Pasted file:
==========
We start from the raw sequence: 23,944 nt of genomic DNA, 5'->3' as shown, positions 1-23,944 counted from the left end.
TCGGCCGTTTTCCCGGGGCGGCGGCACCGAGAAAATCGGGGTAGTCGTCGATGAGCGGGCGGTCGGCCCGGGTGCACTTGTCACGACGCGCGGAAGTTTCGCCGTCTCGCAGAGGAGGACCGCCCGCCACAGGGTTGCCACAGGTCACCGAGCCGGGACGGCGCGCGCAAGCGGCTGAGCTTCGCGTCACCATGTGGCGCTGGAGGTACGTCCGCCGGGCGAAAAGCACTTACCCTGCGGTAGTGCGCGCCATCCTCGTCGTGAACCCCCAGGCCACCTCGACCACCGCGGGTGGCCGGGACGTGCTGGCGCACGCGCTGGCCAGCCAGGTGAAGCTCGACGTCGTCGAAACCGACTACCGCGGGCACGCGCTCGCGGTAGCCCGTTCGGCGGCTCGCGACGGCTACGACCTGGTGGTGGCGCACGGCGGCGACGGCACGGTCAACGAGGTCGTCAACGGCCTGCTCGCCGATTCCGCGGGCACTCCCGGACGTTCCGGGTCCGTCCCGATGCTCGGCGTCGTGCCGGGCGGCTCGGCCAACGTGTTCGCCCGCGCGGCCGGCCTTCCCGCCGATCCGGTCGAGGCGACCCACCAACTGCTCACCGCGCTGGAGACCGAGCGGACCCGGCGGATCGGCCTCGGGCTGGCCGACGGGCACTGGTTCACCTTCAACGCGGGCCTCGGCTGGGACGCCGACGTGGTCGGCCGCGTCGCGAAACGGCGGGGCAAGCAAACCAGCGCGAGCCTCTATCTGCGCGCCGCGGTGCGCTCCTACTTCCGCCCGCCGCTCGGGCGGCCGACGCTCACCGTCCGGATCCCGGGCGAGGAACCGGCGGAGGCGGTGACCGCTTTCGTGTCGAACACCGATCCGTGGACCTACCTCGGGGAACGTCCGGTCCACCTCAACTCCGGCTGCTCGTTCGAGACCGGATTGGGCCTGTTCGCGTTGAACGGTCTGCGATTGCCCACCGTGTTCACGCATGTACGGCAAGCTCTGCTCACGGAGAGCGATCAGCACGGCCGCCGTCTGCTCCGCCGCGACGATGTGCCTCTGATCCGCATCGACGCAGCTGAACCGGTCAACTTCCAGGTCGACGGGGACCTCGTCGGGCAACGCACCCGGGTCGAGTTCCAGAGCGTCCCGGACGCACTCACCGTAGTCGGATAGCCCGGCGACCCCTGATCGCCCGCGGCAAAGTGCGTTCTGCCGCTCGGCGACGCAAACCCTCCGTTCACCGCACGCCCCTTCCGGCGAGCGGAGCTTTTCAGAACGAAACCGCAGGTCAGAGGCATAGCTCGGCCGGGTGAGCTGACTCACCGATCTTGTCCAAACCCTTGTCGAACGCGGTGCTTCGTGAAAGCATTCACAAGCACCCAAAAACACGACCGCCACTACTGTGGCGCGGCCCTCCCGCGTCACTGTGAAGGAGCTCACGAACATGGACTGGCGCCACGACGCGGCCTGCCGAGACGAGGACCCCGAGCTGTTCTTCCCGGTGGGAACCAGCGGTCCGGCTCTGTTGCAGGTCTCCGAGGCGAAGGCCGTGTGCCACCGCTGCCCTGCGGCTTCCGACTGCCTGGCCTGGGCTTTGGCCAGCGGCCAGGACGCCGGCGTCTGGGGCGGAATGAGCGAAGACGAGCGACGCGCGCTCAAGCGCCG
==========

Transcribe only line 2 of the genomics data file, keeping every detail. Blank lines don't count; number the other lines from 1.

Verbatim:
TCGGCCGTTTTCCCGGGGCGGCGGCACCGAGAAAATCGGGGTAGTCGTCGATGAGCGGGCGGTCGGCCCGGGTGCACTTGTCACGACGCGCGGAAGTTTCGCCGTCTCGCAGAGGAGGACCGCCCGCCACAGGGTTGCCACAGGTCACCGAGCCGGGACGGCGCGCGCAAGCGGCTGAGCTTCGCGTCACCATGTGGCGCTGGAGGTACGTCCGCCGGGCGAAAAGCACTTACCCTGCGGTAGTGCGCGCCATCCTCGTCGTGAACCCCCAGGCCACCTCGACCACCGCGGGTGGCCGGGACGTGCTGGCGCACGCGCTGGCCAGCCAGGTGAAGCTCGACGTCGTCGAAACCGACTACCGCGGGCACGCGCTCGCGGTAGCCCGTTCGGCGGCTCGCGACGGCTACGACCTGGTGGTGGCGCACGGCGGCGACGGCACGGTCAACGAGGTCGTCAACGGCCTGCTCGCCGATTCCGCGGGCACTCCCGGACGTTCCGGGTCCGTCCCGATGCTCGGCGTCGTGCCGGGCGGCTCGGCCAACGTGTTCGCCCGCGCGGCCGGCCTTCCCGCCGATCCGGTCGAGGCGACCCACCAACTGCTCACCGCGCTGGAGACCGAGCGGACCCGGCGGATCGGCCTCGGGCTGGCCGACGGGCACTGGTTCACCTTCAACGCGGGCCTCGGCTGGGACGCCGACGTGGTCGGCCGCGTCGCGAAACGGCGGGGCAAGCAAACCAGCGCGAGCCTCTATCTGCGCGCCGCGGTGCGCTCCTACTTCCGCCCGCCGCTCGGGCGGCCGACGCTCACCGTCCGGATCCCGGGCGAGGAACCGGCGGAGGCGGTGACCGCTTTCGTGTCGAACACCGATCCGTGGACCTACCTCGGGGAACGTCCGGTCCACCTCAACTCCGGCTGCTCGTTCGAGACCGGATTGGGCCTGTTCGCGTTGAACGGTCTGCGATTGCCCACCGTGTTCACGCATGTACGGCAAGCTCTGCTCACGGAGAGCGATCAGCACGGCCGCCGTCTGCTCCGCCGCGACGATGTGCCTCTGATCCGCATCGACGCAGCTGAACCGGTCAACTTCCAGGTCGACGGGGACCTCGTCGGGCAACGCACCCGGGTCGAGTTCCAGAGCGTCCCGGACGCACTCACCGTAGTCGGATAGCCCGGCGACCCCTGATCGCCCGCGGCAAAGTGCGTTCTGCCGCTCGGCGACGCAAACCCTCCGTTCACCGCACGCCCCTTCCGGCGAGCGGAGCTTTTCAGAACGAAACCGCAGGTCAGAGGCATAGCTCGGCCGGGTGAGCTGACTCACCGATCTTGTCCAAACCCTTGTCGAACGCGGTGCTTCGTGAAAGCATTCACAAGCACCCAAAAACACGACCGCCACTACTGTGGCGCGGCCCTCCCGCGTCACTGTGAAGGAGCTCACGAACATGGACTGGCGCCACGACGCGGCCTGCCGAGACGAGGACCCCGAGCTGTTCTTCCCGGTGGGAACCAGCGGTCCGGCTCTGTTGCAGGTCTCCGAGGCGAAGGCCGTGTGCCACCGCTGCCCTGCGGCTTCCGACTGCCTGGCCTGGGCTTTGGCCAGCGGCCAGGACGCCGGCGTCTGGGGCGGAATGAGCGAAGACGAGCGACGCGCGCTCAAGCGCCG